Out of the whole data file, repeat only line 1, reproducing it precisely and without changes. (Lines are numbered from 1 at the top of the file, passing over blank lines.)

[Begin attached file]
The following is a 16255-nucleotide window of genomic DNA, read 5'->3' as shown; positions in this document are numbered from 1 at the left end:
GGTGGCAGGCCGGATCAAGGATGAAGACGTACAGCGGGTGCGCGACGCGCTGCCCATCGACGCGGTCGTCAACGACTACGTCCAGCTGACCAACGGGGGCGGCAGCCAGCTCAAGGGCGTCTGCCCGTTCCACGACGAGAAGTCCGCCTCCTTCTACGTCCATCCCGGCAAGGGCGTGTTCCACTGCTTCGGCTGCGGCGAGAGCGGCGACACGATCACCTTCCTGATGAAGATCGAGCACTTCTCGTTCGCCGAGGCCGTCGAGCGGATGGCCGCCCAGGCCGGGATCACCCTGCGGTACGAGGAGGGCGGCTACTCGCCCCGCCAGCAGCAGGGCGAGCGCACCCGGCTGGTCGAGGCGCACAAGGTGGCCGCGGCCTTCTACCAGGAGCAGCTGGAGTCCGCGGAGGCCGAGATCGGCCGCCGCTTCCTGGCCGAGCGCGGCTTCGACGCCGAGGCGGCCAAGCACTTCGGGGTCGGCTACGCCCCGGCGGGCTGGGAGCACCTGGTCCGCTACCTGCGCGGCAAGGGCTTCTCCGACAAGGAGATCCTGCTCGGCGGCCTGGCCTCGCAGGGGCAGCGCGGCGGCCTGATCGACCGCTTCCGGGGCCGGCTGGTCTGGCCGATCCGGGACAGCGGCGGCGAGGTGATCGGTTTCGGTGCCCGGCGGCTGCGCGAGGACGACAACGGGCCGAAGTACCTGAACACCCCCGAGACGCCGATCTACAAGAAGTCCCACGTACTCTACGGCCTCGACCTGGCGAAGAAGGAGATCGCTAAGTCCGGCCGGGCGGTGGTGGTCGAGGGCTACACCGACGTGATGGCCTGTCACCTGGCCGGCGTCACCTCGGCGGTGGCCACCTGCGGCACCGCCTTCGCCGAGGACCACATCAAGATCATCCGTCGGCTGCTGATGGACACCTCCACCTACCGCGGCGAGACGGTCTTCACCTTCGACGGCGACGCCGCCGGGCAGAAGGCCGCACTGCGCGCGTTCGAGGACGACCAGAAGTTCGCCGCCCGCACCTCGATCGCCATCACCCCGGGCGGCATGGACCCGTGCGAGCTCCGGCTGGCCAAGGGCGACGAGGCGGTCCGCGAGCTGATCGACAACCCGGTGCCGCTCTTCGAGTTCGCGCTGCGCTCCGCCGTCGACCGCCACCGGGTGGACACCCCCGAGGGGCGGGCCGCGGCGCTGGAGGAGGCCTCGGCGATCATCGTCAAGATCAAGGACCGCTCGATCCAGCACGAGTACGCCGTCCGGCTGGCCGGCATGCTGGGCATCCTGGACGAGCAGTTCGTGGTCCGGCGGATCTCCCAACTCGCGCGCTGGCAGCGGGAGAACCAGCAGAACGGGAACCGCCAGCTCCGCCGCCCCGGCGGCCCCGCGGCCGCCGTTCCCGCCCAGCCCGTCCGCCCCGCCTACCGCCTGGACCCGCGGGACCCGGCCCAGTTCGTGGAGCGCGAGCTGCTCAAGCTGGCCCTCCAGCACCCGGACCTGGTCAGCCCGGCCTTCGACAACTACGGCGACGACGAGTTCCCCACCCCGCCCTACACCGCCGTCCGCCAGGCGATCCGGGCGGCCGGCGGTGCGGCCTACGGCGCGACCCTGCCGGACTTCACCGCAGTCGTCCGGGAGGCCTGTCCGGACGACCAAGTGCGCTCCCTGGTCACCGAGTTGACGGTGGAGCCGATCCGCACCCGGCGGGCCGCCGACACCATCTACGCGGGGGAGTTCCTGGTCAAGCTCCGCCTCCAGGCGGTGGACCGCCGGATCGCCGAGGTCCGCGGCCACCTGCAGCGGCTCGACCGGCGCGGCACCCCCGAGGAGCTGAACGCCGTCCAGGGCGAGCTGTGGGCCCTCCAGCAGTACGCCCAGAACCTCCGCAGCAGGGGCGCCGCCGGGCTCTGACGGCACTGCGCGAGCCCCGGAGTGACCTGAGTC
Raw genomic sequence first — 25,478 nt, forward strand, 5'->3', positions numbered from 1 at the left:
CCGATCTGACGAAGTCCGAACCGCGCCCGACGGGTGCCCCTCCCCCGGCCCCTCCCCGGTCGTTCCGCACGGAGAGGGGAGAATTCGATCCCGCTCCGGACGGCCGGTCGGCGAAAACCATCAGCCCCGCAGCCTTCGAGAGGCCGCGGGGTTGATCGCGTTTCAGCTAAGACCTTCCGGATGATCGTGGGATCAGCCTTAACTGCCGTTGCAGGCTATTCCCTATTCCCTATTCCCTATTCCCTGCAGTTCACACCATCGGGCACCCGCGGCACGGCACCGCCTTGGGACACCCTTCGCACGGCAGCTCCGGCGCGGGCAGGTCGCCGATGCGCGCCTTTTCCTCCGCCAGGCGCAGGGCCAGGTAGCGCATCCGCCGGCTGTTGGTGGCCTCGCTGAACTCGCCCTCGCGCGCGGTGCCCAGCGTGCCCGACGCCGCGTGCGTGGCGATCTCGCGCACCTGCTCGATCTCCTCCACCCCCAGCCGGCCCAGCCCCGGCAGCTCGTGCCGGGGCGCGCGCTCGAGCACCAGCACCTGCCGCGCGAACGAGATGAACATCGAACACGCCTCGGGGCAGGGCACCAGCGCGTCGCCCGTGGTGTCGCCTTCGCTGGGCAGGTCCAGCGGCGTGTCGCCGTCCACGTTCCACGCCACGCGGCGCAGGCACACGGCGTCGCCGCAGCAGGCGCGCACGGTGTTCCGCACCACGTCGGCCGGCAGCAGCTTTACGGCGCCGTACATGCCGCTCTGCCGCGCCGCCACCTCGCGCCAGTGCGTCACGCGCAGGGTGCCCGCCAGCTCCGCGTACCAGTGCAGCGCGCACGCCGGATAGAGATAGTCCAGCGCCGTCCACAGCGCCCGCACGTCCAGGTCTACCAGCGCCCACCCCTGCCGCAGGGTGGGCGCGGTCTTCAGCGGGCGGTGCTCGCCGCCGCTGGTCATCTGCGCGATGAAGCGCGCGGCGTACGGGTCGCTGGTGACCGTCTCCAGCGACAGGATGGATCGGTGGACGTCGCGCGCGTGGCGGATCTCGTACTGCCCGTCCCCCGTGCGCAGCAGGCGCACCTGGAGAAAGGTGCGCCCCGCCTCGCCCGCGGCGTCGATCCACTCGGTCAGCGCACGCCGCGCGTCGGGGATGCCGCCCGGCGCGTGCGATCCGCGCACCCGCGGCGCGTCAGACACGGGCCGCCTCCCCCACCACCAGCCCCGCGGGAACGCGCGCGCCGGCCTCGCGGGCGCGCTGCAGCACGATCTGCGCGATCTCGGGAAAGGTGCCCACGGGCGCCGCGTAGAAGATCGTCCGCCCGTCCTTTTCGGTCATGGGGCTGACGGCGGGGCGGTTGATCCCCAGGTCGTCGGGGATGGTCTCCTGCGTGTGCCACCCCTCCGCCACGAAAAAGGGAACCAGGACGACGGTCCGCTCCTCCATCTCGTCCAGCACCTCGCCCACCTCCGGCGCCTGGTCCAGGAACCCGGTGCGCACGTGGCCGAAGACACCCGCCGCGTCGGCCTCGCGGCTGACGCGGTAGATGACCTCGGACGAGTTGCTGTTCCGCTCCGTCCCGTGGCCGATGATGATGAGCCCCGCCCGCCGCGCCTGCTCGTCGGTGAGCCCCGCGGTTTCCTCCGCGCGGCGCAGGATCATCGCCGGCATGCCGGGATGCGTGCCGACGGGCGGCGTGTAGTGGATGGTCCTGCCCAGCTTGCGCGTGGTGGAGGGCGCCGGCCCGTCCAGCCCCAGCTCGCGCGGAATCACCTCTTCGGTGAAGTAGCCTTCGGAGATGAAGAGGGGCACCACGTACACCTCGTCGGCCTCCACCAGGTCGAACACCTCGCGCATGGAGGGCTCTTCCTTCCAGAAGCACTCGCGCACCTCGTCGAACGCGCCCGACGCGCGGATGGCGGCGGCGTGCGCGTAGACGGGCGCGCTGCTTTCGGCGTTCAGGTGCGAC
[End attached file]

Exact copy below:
The following is a 16255-nucleotide window of genomic DNA, read 5'->3' as shown; positions in this document are numbered from 1 at the left end: